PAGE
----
I had an uncomfortably heated discussion with someone dear to me today about the "It Gets Better" video released by the lesbian, gay, bi and transexual employees of Apple Inc. today on YouTube (Adobe Systems employees released a similar video). It came as a shocking surprise to me that anyone would see these people talking about the struggles they went through and the peace and happiness they have achieved and find it anything else than uplifting. It wasn't for her. She found it depressing and was sad that we even had to wait so long to achieve something like this, having adults — many of them extremely successful and talented individual in some of the most renowned companies in America — discuss their difference so openly on camera.
The thought that they were doing this to help younger fellow human beings going through the same shit didn't reassure her, it seemed to make her angrier.
I didn't understand, I think I tried to, but I couldn't. I thought she may have something on her mind, something affecting her outlook on things, something bothering her and making her pessimistic. She denied it, but I honestly didn't want to accept that.
It was rude of me I'm sure, but I can't help it. Optimism isn't escapism. I don't ignore all the bad in the world to sleep better at night. But humanity has never done better. We've never lived so long, never known so much about ourselves, our planet and the Universe.
We've never been so peaceful either. It's something most people don't only find hard to believe, they refuse to.
Crime & warfare have decreased so much that most deaths today are due to age-related diseases, it's unprecedented in the history of man. Cardiovascular diseases — the greatest killer in the world — accounted for 30% of worldwide mortality in 2002. War & violent crimes (bundled together with suicide and other causes) are only responsible for 3%.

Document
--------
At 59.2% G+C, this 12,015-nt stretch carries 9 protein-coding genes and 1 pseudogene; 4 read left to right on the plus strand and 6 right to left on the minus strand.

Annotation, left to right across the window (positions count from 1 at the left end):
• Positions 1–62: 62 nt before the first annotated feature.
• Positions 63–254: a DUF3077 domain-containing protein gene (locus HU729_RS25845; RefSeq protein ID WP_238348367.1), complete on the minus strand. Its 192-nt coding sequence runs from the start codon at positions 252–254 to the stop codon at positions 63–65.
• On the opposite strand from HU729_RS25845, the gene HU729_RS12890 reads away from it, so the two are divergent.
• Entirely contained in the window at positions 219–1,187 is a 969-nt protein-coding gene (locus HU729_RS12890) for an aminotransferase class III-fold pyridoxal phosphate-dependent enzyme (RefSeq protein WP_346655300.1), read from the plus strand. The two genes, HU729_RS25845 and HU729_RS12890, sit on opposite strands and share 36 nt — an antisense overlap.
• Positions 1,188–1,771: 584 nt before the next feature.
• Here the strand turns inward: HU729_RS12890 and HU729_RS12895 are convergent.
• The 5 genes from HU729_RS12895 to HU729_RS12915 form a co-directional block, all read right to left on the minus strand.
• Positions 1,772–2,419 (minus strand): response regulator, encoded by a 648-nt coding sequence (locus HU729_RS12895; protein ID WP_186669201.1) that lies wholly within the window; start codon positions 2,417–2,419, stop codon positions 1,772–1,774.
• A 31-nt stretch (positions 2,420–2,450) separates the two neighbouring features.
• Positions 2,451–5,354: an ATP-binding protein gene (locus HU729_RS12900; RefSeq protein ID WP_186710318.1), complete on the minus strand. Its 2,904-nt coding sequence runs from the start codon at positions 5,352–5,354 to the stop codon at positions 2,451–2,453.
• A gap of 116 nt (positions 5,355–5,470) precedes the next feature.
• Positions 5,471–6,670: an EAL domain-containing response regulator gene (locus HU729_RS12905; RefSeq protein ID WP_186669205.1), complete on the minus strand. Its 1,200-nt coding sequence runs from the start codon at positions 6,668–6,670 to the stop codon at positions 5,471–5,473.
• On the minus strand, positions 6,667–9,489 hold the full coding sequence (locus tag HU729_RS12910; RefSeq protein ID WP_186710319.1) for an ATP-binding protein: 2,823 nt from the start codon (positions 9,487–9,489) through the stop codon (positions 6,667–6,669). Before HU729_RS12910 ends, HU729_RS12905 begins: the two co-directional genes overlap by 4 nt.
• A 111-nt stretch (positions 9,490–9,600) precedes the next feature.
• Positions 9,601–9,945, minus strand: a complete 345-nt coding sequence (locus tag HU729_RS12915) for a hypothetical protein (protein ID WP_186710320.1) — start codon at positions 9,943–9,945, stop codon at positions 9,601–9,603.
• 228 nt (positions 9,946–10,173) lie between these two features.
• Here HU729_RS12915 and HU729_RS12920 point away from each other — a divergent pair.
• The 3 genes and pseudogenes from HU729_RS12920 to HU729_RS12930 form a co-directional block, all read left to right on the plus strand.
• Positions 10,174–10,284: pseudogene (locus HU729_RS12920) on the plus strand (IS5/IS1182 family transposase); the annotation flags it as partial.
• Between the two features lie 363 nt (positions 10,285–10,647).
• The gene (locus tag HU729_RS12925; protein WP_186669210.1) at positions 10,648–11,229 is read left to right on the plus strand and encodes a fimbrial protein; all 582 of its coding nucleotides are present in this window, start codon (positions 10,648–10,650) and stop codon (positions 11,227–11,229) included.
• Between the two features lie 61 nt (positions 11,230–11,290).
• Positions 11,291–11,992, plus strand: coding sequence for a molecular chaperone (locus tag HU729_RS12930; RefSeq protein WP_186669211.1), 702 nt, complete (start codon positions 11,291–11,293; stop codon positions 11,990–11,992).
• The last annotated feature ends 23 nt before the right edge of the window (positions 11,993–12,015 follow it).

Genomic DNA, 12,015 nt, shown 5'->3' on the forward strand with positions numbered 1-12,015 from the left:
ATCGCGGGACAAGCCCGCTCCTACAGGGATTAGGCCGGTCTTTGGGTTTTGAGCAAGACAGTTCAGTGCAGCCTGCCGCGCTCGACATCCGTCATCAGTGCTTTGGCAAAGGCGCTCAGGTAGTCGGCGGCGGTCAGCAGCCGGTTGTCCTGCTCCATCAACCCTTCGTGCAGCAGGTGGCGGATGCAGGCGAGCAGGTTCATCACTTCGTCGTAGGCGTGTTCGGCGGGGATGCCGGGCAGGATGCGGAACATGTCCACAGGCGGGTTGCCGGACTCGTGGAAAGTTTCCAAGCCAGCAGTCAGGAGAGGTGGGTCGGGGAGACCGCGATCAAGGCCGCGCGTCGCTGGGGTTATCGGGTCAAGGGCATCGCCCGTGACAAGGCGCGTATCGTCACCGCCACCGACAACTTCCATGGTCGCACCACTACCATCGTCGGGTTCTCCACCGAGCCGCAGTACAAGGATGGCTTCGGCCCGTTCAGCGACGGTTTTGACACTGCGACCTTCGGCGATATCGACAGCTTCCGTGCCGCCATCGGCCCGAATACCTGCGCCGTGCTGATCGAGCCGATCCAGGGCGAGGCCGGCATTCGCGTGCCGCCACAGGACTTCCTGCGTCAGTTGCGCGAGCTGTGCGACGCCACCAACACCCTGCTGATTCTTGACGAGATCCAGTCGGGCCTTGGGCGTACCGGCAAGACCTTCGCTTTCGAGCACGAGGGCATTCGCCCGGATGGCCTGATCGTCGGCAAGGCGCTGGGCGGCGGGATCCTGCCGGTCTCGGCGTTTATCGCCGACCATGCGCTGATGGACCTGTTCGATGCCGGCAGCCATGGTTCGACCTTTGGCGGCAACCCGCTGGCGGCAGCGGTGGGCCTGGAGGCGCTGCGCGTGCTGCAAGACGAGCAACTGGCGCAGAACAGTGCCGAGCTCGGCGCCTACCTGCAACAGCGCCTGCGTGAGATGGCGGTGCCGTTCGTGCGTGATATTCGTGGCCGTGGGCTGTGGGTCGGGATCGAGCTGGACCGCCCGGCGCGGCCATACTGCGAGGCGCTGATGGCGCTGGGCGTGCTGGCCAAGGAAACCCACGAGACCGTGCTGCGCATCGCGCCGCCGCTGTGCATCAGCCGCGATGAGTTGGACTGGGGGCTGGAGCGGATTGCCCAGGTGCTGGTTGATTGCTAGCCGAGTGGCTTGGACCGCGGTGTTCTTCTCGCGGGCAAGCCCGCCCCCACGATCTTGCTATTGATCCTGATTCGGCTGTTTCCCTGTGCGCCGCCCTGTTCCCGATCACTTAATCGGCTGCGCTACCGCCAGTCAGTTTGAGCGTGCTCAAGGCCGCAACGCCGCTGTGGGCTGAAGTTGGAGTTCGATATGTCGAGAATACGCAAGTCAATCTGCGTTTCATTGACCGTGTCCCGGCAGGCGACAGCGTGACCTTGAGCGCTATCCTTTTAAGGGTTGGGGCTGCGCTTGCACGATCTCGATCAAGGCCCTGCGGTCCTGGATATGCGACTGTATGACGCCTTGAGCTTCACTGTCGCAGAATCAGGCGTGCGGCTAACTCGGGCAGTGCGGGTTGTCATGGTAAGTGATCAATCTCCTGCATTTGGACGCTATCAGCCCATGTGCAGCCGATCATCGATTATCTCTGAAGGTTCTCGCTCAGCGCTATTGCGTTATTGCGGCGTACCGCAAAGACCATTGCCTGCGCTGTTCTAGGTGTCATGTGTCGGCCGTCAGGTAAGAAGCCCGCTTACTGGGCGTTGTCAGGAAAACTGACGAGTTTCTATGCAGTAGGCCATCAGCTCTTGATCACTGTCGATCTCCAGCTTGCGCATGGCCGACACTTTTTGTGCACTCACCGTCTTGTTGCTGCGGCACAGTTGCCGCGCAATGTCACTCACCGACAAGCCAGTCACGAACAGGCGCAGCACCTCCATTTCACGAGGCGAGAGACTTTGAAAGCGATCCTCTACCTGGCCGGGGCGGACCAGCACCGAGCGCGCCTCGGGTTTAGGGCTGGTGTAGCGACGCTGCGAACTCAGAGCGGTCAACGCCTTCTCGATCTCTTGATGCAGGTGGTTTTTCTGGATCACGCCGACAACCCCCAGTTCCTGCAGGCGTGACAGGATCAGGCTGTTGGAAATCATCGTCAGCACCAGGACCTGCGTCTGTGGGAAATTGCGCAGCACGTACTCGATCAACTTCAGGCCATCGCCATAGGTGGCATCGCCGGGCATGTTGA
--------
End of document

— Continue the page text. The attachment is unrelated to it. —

Diseases still rule the death toll. Yet if I had lived a mere 200 years ago all I could have hoped for was a mere 10 years to live past my upcoming twenty-sixth birthday. Today I can look forward to a good 50 years, perhaps much more.
That doesn't mean things are easy for everyone, and too recently racial and sexual discriminations are a harsh reminder of that. Yet once again, things are going better. It's not a fallacy to say that a black man born of an African father and and American mother at the head of the greatest superpower in the world is an outstanding event in a country that two centuries prior saw blacks as nothing more than inferior beings only fit for slavery.
And while the amoral defenders of morality still deny basic human and civil rights to homosexuals or anyone that challenges their narrow iron-age mentality, there too things are improving, around the world.
How many more moments of joy, pain, pleasure and sadness will we enjoy? How many more things will we have the opportunity to build? How many beautiful sunsets and moon rises will we have the chance to witness? How many people will we discover who will affect the course of our lives those we already met did? How many answers will we find and how many more questions will we think of?
I don't know.
All I know is that it gets better. But I couldn't always afford the perspective to see that, and fellow human beings' kind reminder would have helped.
I know that much.